*Note that in California, a process to withdraw a conviction pursuant to PC 1203.4 is not technically an “expungement.” The term expungement is still used regularly in California when referring to a PC 1203.4 or PC 1203.4a dismissal and there are similarities between the two. See below for clarification.
1. What is an Expungement, and what are the court fees?
An expungement is a Legal term, basically meaning “dismissal,” although it is not really basic and there is a lot more to fully understanding it than a one word description. In California, the Penal Code section that controls dismissal of convictions (which are often termed as expungements ) is Section 1203.4 or 1203.4a depending on the situation. Note that technically there is no “expungement” in California, but rather a “dismissal of conviction”. The Court fee may vary from county to county. At the time of this article, the Court fee in Los Angeles County is up to $120.
2. Are you eligible for Dismissal of Conviction?
Not all misdemeanor and felony convictions are eligible for dismissal pursuant to PC 1203.4 or PC 1203.4a, this includes any misdemeanor within 42002.1 of the Vehicle Code, any violation of Penal Code 286(c), 288, 288a(c), 288.5, or 289(j), 311.1, 311.2, 311.3, or 311.11, or a felony under Penal Code section 261.5(d). Additionally, if you were convicted of a felony and were sentenced to state prison or under the authority of the Department of Corrections and Rehabilitation, you can not get your conviction dismissed pursuant to PC 1203.4 or PC 1203.4a, there is potential relief for this under a certificate of rehabilitation and pardon
3. What if my conviction does make me eligible for dismissal, when should I move forward with the process?
If your conviction is one that can be dismissed, generally, you need to have the following completed: 1. You successfully completed probation (note that early release from probation is possible). If no probation was given and you were convicted of a misdemeanor, it has been at least one year since the date of the conviction. 2. You paid all fines, restitution, and other court ordered fees as part of your sentence, 3. You are not currently serving another sentence or on probation for another offense, AND, 4. You are not currently charged with another offense.
4. Applying for a job in the private sector
If your conviction is dismissed, there are benefits. When applying for private employment, under most circumstances, private employers can not ask you about convictions dismissed under PC 1203.4. So when applying for a job in the private sector, generally, you don’t have to disclose a misdemeanor conviction that was dismissed.
5. Applying for public office or state or local agency licensure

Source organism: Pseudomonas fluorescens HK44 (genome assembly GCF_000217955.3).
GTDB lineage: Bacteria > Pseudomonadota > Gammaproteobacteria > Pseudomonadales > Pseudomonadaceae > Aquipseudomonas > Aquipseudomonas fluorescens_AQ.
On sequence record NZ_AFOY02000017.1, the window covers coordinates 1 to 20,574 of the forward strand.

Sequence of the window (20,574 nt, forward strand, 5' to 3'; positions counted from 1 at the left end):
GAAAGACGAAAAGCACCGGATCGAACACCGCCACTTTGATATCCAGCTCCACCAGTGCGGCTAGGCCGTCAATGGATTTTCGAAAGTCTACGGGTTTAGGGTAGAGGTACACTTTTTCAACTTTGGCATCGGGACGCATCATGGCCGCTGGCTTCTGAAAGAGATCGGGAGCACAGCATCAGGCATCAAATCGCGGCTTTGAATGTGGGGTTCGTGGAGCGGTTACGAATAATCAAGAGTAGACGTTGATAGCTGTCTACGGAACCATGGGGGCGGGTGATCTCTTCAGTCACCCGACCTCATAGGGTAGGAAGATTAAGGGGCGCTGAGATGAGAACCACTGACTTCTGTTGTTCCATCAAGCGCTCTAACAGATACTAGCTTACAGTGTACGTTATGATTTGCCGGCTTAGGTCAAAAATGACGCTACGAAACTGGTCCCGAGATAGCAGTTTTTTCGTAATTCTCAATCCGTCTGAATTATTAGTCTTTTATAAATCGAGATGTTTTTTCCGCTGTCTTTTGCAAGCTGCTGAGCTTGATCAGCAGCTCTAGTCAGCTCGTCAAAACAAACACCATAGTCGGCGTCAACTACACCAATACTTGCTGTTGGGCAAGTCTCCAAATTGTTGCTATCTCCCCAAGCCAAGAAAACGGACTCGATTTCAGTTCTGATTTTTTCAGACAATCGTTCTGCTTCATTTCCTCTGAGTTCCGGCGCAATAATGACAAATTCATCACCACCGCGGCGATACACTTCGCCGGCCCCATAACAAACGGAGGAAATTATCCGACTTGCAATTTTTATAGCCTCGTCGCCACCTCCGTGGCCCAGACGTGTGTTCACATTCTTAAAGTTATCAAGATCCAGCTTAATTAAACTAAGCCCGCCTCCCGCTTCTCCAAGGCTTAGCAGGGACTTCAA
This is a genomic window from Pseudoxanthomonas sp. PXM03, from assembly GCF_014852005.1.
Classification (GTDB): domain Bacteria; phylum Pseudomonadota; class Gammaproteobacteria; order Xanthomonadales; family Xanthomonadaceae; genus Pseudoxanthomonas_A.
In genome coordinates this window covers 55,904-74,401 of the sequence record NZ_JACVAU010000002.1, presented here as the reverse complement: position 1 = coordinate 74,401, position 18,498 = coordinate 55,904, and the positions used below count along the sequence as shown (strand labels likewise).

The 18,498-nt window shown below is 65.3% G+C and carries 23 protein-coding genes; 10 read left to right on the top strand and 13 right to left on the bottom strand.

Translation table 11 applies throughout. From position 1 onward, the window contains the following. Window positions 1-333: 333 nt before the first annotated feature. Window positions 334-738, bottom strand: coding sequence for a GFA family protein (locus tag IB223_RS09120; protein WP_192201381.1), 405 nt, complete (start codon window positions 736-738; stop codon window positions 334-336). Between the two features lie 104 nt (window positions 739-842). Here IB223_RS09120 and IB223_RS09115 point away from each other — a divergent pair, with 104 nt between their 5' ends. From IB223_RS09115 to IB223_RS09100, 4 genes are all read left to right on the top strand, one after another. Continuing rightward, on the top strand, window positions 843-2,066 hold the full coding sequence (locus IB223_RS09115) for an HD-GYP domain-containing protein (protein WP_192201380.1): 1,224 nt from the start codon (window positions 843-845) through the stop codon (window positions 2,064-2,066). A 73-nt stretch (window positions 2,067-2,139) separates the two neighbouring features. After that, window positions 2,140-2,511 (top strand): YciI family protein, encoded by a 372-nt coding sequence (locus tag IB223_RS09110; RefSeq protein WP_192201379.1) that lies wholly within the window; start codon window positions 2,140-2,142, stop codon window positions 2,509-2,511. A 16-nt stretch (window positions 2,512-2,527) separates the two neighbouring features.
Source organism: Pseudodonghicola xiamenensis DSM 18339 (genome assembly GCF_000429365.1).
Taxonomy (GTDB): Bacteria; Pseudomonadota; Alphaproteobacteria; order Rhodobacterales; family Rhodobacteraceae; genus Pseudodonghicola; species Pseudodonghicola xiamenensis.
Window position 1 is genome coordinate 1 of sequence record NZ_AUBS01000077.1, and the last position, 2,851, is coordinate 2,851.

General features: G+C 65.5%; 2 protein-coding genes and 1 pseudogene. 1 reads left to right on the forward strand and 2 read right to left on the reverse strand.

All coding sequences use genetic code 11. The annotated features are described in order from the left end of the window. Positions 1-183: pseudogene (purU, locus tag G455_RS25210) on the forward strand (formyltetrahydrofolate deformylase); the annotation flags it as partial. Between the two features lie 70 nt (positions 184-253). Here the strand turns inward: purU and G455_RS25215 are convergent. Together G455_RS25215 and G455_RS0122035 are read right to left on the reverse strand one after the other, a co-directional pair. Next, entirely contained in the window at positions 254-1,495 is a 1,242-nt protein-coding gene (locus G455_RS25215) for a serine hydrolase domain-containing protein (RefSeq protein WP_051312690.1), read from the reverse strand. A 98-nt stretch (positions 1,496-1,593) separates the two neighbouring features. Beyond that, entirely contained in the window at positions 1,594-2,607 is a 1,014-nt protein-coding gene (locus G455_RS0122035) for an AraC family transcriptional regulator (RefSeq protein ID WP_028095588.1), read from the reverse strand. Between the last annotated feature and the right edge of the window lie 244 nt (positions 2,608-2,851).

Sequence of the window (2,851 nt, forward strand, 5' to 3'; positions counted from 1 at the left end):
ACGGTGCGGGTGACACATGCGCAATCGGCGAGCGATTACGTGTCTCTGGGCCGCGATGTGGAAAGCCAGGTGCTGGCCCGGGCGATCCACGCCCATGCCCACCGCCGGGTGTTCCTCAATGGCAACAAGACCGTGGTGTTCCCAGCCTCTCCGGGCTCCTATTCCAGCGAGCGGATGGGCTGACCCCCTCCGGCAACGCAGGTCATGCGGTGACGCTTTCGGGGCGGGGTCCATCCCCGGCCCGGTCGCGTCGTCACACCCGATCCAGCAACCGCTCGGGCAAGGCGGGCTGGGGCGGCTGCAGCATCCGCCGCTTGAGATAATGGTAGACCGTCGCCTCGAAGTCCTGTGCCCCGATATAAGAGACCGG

Per the statute, PC 1203.4 does not relieve someone of the obligation to disclose their conviction in response to any direct question contained in any questionnaire or application for public office, for licensure by any state or local agency, or for contracting with the California State Lottery Commission.
If applying for a job or license as stated above after having your conviction dismissed pursuant to PC 1203.4, and asked if you have ever been convicted of a crime, you still get the benefit of responding with something along the lines of “Yes – Conviction Dismissed.” With a few exceptions such as police agencies and concessionaire licensing boards, your application should be treated the same as if you had never been convicted of any crime.
6. What a dismissal of conviction pursuant to PC 1203.4 or PC 1203.4a will not do includes…
1. You will not be allowed to own or possess a firearm until you would otherwise be able to 2. Your dismissed conviction(s) can still affect your driving privilege (ie. if your license is still suspended from the conviction) 3. Your dismissed conviction(s) can still be used to increase your punishment in future criminal cases. For example if you have your DUI dismissed pursuant to PC 1203.4 or PC 1203.4a, but then get convicted of a second DUI within 10 years from the first arrest, it will be treated as a 2nd offense DUI, even though your first offense was technically dismissed. 4. A PC 1203.4 dismissal does not relieve you of registering as a sex offender if that was part of the conviction consequences. 5. If your conviction prohibited you from holding public office, you still can not hold public office, even after the conviction is dismissed pursuant to PC 1203.4.
7. Is it possible to have an infraction dismissed even if I the court ruled against me?
Yes, per PC 1203.4a, it is possible to get an infraction dismissed, with the exception of any infraction within the provisions of Vehicle Code section 42001.
For more information, please call me at (818) 336-1384 for a free case evaluation.
For more information on Clearing your criminal record: Clearing your Criminal Record in California